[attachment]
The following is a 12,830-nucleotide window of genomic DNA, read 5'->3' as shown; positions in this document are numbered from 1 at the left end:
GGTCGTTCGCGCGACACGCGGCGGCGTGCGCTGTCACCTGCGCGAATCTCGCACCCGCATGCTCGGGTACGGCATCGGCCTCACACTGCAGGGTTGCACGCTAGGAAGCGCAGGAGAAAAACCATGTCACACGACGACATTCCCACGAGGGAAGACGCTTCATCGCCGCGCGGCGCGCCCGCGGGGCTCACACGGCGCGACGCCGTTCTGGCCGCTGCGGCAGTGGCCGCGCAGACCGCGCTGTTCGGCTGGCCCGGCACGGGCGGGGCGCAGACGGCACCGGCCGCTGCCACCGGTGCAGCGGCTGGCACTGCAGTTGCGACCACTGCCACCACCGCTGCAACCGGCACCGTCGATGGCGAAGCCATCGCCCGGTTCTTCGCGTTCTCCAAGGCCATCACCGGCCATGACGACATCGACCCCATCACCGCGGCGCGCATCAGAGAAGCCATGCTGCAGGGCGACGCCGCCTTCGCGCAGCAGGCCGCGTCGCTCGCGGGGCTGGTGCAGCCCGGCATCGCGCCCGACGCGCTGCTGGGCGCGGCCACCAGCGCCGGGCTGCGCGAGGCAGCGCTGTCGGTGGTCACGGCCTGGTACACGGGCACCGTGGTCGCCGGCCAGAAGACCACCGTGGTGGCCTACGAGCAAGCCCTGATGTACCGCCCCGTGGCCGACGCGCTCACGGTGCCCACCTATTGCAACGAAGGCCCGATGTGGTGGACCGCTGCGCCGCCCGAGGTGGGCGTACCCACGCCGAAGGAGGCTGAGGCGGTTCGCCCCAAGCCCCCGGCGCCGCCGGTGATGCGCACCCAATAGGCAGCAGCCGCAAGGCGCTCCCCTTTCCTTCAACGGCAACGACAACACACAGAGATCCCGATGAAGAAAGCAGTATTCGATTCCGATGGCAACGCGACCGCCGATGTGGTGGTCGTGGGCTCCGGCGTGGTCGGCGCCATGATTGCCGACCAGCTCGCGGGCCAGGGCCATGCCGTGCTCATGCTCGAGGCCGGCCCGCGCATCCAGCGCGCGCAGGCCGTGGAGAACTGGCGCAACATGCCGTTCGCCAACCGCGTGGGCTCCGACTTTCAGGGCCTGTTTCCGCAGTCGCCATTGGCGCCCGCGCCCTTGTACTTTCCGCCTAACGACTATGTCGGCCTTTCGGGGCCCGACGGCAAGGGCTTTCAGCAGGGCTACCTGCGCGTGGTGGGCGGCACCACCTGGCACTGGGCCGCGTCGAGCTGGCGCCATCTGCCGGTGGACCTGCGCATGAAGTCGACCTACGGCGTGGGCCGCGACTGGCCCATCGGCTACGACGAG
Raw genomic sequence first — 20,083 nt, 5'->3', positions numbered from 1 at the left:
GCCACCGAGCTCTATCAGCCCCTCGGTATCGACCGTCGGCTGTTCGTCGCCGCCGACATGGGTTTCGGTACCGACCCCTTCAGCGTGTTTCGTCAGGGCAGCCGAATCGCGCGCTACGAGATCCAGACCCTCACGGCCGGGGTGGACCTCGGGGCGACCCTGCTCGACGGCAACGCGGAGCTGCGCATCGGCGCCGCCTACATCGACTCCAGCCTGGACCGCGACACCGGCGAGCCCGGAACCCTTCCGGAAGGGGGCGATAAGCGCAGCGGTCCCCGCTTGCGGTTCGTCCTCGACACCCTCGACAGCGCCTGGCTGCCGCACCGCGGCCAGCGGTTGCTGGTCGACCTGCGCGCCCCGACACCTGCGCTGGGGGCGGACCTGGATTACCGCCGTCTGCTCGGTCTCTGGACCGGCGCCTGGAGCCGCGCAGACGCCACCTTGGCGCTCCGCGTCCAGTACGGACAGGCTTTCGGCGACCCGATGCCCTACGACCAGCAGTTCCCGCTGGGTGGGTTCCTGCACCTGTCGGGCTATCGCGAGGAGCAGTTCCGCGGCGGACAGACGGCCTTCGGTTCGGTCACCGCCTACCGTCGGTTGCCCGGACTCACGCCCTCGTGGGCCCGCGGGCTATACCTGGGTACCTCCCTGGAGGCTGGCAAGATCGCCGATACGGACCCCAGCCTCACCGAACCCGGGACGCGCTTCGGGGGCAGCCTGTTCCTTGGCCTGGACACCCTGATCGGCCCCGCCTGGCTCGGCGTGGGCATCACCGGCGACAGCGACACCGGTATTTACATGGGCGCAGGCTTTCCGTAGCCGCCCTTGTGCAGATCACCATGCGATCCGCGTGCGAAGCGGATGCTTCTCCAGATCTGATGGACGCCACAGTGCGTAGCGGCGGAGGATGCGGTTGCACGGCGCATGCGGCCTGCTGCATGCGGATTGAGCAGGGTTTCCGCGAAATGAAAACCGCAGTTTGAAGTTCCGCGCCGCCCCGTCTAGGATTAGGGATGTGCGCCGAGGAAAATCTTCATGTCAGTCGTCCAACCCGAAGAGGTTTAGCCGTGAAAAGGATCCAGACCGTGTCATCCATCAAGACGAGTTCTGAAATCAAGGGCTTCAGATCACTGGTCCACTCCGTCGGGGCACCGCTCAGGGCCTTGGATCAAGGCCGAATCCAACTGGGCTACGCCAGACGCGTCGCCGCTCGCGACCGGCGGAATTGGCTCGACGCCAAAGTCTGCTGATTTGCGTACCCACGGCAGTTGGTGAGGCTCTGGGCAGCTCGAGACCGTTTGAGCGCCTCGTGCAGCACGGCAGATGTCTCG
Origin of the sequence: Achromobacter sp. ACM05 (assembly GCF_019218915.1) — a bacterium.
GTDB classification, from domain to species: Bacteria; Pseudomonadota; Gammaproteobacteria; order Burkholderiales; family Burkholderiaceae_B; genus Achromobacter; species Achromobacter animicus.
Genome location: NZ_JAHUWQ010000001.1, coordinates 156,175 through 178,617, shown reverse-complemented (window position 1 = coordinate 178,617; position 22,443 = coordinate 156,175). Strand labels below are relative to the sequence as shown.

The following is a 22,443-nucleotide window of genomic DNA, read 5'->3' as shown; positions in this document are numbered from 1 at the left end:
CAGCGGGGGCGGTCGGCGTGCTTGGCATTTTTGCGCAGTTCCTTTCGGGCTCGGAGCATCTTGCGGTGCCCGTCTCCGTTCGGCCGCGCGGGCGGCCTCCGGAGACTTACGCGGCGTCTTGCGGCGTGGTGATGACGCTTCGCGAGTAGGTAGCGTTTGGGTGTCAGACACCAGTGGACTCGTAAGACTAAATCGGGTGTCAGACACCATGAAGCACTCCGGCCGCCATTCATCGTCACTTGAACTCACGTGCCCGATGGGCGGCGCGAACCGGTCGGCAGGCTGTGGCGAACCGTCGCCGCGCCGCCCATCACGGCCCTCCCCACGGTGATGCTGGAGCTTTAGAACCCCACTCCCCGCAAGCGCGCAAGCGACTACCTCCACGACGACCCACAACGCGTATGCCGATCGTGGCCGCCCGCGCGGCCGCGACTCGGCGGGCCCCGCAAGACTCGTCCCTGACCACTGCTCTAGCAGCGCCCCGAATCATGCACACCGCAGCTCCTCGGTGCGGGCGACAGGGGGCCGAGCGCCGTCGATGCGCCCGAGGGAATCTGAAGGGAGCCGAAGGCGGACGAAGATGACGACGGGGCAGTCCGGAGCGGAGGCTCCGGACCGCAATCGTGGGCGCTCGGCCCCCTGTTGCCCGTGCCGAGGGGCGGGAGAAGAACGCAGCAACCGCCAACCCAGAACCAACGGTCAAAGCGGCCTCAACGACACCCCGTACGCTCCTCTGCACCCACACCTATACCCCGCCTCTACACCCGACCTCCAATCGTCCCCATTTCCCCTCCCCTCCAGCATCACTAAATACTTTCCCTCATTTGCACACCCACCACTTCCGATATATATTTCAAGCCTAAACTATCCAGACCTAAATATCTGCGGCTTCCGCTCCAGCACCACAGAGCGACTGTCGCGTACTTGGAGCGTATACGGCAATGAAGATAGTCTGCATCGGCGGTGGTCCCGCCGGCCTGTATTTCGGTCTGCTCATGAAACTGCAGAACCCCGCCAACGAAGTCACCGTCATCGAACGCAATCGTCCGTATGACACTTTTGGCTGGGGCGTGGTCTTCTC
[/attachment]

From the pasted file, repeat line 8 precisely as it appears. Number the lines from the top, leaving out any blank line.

The following is a 22,443-nucleotide window of genomic DNA, read 5'->3' as shown; positions in this document are numbered from 1 at the left end: